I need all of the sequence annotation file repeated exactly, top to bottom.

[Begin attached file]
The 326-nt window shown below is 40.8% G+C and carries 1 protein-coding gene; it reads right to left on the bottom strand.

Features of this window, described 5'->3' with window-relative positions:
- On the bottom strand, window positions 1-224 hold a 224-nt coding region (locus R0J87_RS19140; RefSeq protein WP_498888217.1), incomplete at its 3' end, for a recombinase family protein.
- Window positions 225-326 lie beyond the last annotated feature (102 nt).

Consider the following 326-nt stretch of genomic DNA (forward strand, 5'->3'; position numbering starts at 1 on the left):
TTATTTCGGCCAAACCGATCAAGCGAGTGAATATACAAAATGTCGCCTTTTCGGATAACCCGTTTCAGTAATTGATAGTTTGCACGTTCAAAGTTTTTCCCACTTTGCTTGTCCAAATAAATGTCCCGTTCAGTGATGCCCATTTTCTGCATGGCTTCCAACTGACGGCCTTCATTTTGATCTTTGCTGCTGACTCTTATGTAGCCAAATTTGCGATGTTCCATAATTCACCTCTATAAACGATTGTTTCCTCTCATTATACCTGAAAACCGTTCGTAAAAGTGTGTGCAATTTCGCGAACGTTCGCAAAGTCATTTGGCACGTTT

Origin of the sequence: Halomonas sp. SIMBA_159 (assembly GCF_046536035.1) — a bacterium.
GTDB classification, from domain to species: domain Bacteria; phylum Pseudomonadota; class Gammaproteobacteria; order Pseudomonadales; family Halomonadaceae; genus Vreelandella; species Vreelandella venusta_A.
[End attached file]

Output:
The 326-nt window shown below is 40.8% G+C and carries 1 protein-coding gene; it reads right to left on the bottom strand.

Features of this window, described 5'->3' with window-relative positions:
- On the bottom strand, window positions 1-224 hold a 224-nt coding region (locus R0J87_RS19140; RefSeq protein WP_498888217.1), incomplete at its 3' end, for a recombinase family protein.
- Window positions 225-326 lie beyond the last annotated feature (102 nt).

Consider the following 326-nt stretch of genomic DNA (forward strand, 5'->3'; position numbering starts at 1 on the left):
TTATTTCGGCCAAACCGATCAAGCGAGTGAATATACAAAATGTCGCCTTTTCGGATAACCCGTTTCAGTAATTGATAGTTTGCACGTTCAAAGTTTTTCCCACTTTGCTTGTCCAAATAAATGTCCCGTTCAGTGATGCCCATTTTCTGCATGGCTTCCAACTGACGGCCTTCATTTTGATCTTTGCTGCTGACTCTTATGTAGCCAAATTTGCGATGTTCCATAATTCACCTCTATAAACGATTGTTTCCTCTCATTATACCTGAAAACCGTTCGTAAAAGTGTGTGCAATTTCGCGAACGTTCGCAAAGTCATTTGGCACGTTT

Origin of the sequence: Halomonas sp. SIMBA_159 (assembly GCF_046536035.1) — a bacterium.
GTDB classification, from domain to species: domain Bacteria; phylum Pseudomonadota; class Gammaproteobacteria; order Pseudomonadales; family Halomonadaceae; genus Vreelandella; species Vreelandella venusta_A.